According to plaintiffs’ amended complaint, as children played mobile games created by the Developer Defendants, their data was “exfiltrated” by the SDK Defendants’ SDKs. That data was used to serve targeted ads in the games, to track ad attribution, and “to target users with specific in-App cues or out-of-App ads” to increase children’s use of the games. Plaintiffs brought state law claims for intrusion upon seclusion and deceptive acts or practices.

The parties reached a series of preliminary settlements and sought certification of settlement classes under Federal Rule of Civil Procedure 23(b)(2). The preliminary settlements provided for injunctions against collecting and using children’s information. In particular, the settlements:

  • prohibit using data previously collected on children’s online activity for targeted advertising;
  • prohibit using data collected from the gaming applications for targeted advertising “in the same app, across other apps, or elsewhere on the internet” in the future;
  • require the Developer Defendants to use age gates on their gaming applications that do not “prompt” a user to enter an age over 13;
  • prohibit the SDK Defendants from targeting advertising to children and limit their advertising services to “contextual advertising” in “any app where the user identifies as a child under thirteen”; and,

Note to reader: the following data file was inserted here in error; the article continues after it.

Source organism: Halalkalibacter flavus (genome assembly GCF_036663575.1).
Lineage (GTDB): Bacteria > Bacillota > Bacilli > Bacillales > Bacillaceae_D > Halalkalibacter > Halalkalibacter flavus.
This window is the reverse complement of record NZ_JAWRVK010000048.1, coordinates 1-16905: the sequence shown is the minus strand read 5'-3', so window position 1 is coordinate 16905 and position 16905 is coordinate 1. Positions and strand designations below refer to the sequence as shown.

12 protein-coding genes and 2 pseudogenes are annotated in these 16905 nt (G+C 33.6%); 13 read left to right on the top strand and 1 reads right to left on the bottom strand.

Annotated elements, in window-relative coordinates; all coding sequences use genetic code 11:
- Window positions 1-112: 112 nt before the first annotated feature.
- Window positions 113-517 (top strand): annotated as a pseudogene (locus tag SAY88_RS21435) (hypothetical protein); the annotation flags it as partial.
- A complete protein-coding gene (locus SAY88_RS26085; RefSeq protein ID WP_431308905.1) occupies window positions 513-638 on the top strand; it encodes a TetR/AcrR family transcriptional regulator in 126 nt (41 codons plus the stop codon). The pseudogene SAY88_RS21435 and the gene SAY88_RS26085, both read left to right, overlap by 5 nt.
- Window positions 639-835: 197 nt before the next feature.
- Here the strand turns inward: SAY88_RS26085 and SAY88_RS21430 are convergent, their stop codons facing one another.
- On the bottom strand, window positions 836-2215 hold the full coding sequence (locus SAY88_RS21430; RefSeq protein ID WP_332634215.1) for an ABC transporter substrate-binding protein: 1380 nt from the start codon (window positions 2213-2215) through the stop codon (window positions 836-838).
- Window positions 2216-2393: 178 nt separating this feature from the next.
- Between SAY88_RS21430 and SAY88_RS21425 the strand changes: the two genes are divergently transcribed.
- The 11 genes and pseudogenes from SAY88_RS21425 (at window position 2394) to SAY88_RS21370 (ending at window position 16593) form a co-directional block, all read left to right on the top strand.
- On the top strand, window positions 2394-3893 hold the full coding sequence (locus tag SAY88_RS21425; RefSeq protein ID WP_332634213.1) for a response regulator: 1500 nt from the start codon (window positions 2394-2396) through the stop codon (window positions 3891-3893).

• require the SDK Defendants to develop an enrollment process for application developers to screen for child-directed content.

The preliminary settlement released none of the class members’ monetary claims. The parties anticipated the relief would affect not just the six gaming applications at issue in the actions but also “thousands of apps embedded with the SDK Defendants’ technology, and dozens of Disney apps.” The district court determined that the proposed classes satisfied the numerosity, commonality, typicality, and adequacy requirements of Rule 23(a) and the proposed injunctive relief would be generally applicable to the classes, as required by Rule 23(b)(2).